New Zealand will already have to make the highest successful chase in Christchurch to seal the series
Stumps South Africa 364 (Erwee 108, Wagner 4-102) & 140 for 5 (Verreynne 22*, Mulder 10*) lead New Zealand 294 (de Grandhomme 120*, Rabada 5-60) by 211 runs
Already, New Zealand will have to pull off the highest successful chase at this ground if they are to take the series. And they may fancy themselves to do so, too. For starters, there’s plenty of time left, and though there is something in the surface for both the quicks and Keshav Maharaj, run-scoring is far from impossible.
South Africa were rescued by a half-century stand from Rassie van der Dussen and Temba Bavuma after they slumped to 38 for 3 before tea. Then Neil Wagner, as he often does, broke open the door for New Zealand in a terrific spell of short-pitched bowling to dismiss the set batters to bring the hosts back in contention.
South Africa too stuck to a short-ball plan for most of the third day and dismissed New Zealand before the second new ball was due. de Grandhomme picked up where he left off on Saturday, blazing the first delivery to the boundary and continuing to attack his way to a century. Mitchell, who played second fiddle for much of his time on Saturday, also cashed in. He Kagiso Rabada’s third ball over midwicket and top-edged a hook off Jansen to force South Africa to rethink their bang-it-in lengths.
Mitchell brought up his third fifty with a neat clip off his toes and then raised the century stand with a leg-glance to fine leg. At the other end, de Grandhomme greeted Wiaan Muller with back-to-back fours to surge into the 70s. Soon enough, Dean Elgar turned to Maharaj, the match’s only specialist spinner. He didn’t fare better either, being welcomed with a paddle.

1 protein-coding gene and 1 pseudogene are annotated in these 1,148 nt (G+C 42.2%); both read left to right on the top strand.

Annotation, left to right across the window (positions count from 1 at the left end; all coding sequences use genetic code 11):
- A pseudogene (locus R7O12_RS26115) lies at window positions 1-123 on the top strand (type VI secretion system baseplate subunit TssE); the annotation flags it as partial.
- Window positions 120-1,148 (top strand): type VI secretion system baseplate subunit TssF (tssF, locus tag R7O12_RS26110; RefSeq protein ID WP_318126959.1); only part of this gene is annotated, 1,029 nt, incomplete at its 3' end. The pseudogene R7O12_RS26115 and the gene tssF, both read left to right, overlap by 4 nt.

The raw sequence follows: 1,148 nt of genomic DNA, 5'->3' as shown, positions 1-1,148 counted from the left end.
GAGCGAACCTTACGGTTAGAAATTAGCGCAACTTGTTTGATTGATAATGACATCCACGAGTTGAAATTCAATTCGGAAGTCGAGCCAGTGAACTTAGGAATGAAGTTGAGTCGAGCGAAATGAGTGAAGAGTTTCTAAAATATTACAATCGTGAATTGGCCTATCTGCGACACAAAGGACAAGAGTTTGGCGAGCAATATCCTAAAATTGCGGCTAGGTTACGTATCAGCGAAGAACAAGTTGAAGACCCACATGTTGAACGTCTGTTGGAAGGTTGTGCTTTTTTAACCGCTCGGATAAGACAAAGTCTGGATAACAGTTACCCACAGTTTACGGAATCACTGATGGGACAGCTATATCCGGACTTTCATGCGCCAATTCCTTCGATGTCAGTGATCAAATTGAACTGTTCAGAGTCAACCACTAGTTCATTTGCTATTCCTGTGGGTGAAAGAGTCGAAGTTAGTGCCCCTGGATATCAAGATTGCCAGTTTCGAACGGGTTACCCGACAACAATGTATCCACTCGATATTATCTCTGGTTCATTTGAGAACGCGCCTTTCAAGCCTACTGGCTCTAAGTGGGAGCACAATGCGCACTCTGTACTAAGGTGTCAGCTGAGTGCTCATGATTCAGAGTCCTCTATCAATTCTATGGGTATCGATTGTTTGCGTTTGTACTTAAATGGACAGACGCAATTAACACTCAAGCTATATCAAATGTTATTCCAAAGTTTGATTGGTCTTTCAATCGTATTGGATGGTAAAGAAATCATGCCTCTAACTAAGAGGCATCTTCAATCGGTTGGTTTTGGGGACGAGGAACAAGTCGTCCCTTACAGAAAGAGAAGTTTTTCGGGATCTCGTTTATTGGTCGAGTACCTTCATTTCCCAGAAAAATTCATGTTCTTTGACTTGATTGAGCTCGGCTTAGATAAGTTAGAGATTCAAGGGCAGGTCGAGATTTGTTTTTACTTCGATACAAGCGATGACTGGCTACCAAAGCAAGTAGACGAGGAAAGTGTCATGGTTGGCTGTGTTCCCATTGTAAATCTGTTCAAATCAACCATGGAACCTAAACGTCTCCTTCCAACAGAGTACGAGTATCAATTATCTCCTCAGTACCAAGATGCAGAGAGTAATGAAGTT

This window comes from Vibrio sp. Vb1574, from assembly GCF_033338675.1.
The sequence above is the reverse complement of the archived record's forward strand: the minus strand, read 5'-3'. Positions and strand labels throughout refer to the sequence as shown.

Maharaj’s persistence paid when he had Mitchell lbw, ball-tracking showed it would’ve hit the middle of middle stump. He could have had a second but Kyle Jamieson was reprieved at silly point. de Grandhomme soon brought up his century off 138 balls. After taking just 36 deliveries for his first fifty, the allrounder showed a more patient side in getting to his second. He was dropped by Kyle Verreynne six balls later, when he gloved a pull off Jansen.
But Jansen did not have to wait too long to have success as he removed Jamieson off the next ball to open up New Zealand’s lower order with lunch looming. Post the break, they came out looking to attack and managed to pick off some crucial runs. When Wagner upper cut Rabada to deep point, de Grandhomme was left stranded on a career-best 120.
Southee then kept the hosts alive by picking up two quick wickets. He had Sarel Erwee trapped in front with an inswinger that pitched on middle and beat the inside-edge. The opener was given out on-field but reviewed and was confirmed out on umpire’s call.
Then he had Elgar for the second time in the match from around the wicket with a ball that angled in as the left-hander tried to defend. The South African captain got a thick edge and Tom Blundell had to dive across Mitchell at first slip to take the catch.
Markram, who took 25 balls to score his first runs, never quite settled and edged his only boundary between the slips and gully before he was bowled by a pin-point yorker to become Henry’s 50th Test wicket. On a day of short-pitched bowling, this was a welcome surprise. Markram now averages 12.75 in his last 12 Test innings.
New Zealand could have had another before tea when van der Dussen chipped a drive back to Henry on 6. He was also dropped on 30, three overs into Wagner’s wicket-taking spell, when he pulled a delivery to de Grandhomme at square leg; Henry’s was the tougher of the two chances.
By then, van der Dussen had played some shots. He pounced on width from Wagner to slice him through the covers, flaying him over the slips and showing off the pull. He showed a similar intent to de Grandhomme but Wagner stuck to his plan and induced the pull again. This time, Wagner held on to the top-edge himself.
Six overs and 11 runs later, Bavuma drove Wagner away from his body and was caught at cover. Verreynne and Mulder’s 26-run stand in 12 overs took South Africa to the close against a disciplined New Zealand attack.They bowled 12 maiden overs in the 53 South Africa faced on day four; South Africa bowled 13 in New Zealand’s 80.
Firdose Moonda is ESPNcricinfo’s South Africa correspondent